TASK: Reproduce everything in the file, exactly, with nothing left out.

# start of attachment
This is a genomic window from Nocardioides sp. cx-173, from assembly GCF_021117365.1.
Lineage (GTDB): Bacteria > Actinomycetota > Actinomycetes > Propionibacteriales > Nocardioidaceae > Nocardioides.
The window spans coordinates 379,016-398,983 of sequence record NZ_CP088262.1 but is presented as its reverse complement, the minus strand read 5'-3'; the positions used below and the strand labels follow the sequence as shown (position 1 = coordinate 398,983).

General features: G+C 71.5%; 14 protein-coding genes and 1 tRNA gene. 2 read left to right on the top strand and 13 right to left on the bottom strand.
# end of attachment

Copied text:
This is a genomic window from Nocardioides sp. cx-173, from assembly GCF_021117365.1.
Lineage (GTDB): Bacteria > Actinomycetota > Actinomycetes > Propionibacteriales > Nocardioidaceae > Nocardioides.
The window spans coordinates 379,016-398,983 of sequence record NZ_CP088262.1 but is presented as its reverse complement, the minus strand read 5'-3'; the positions used below and the strand labels follow the sequence as shown (position 1 = coordinate 398,983).

General features: G+C 71.5%; 14 protein-coding genes and 1 tRNA gene. 2 read left to right on the top strand and 13 right to left on the bottom strand.